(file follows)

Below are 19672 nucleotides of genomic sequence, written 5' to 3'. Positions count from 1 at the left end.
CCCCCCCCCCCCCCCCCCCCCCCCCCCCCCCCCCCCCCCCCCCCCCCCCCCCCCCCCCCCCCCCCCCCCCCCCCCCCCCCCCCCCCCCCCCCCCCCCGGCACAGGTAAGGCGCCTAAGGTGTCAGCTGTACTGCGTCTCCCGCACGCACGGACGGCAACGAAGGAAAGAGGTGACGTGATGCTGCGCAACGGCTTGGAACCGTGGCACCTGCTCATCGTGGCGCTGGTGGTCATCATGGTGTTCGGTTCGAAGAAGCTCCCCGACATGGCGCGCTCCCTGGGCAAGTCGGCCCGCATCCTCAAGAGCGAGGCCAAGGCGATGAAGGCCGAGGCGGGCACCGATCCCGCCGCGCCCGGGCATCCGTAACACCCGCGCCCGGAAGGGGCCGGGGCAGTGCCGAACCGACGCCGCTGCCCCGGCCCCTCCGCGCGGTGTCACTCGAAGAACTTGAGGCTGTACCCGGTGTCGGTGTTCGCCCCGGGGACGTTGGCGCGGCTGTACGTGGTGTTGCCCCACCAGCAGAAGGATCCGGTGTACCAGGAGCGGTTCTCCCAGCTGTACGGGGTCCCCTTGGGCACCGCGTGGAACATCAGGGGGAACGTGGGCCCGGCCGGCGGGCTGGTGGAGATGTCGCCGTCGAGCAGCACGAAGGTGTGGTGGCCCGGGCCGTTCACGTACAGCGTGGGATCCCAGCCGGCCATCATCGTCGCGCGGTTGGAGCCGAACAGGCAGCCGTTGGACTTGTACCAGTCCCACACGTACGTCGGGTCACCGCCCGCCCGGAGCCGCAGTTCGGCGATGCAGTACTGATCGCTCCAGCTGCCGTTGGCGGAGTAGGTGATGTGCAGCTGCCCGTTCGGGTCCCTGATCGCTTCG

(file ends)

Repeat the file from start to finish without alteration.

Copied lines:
Below are 19672 nucleotides of genomic sequence, written 5' to 3'. Positions count from 1 at the left end.
CCCCCCCCCCCCCCCCCCCCCCCCCCCCCCCCCCCCCCCCCCCCCCCCCCCCCCCCCCCCCCCCCCCCCCCCCCCCCCCCCCCCCCCCCCCCCCCCCGGCACAGGTAAGGCGCCTAAGGTGTCAGCTGTACTGCGTCTCCCGCACGCACGGACGGCAACGAAGGAAAGAGGTGACGTGATGCTGCGCAACGGCTTGGAACCGTGGCACCTGCTCATCGTGGCGCTGGTGGTCATCATGGTGTTCGGTTCGAAGAAGCTCCCCGACATGGCGCGCTCCCTGGGCAAGTCGGCCCGCATCCTCAAGAGCGAGGCCAAGGCGATGAAGGCCGAGGCGGGCACCGATCCCGCCGCGCCCGGGCATCCGTAACACCCGCGCCCGGAAGGGGCCGGGGCAGTGCCGAACCGACGCCGCTGCCCCGGCCCCTCCGCGCGGTGTCACTCGAAGAACTTGAGGCTGTACCCGGTGTCGGTGTTCGCCCCGGGGACGTTGGCGCGGCTGTACGTGGTGTTGCCCCACCAGCAGAAGGATCCGGTGTACCAGGAGCGGTTCTCCCAGCTGTACGGGGTCCCCTTGGGCACCGCGTGGAACATCAGGGGGAACGTGGGCCCGGCCGGCGGGCTGGTGGAGATGTCGCCGTCGAGCAGCACGAAGGTGTGGTGGCCCGGGCCGTTCACGTACAGCGTGGGATCCCAGCCGGCCATCATCGTCGCGCGGTTGGAGCCGAACAGGCAGCCGTTGGACTTGTACCAGTCCCACACGTACGTCGGGTCACCGCCCGCCCGGAGCCGCAGTTCGGCGATGCAGTACTGATCGCTCCAGCTGCCGTTGGCGGAGTAGGTGATGTGCAGCTGCCCGTTCGGGTCCCTGATCGCTTCG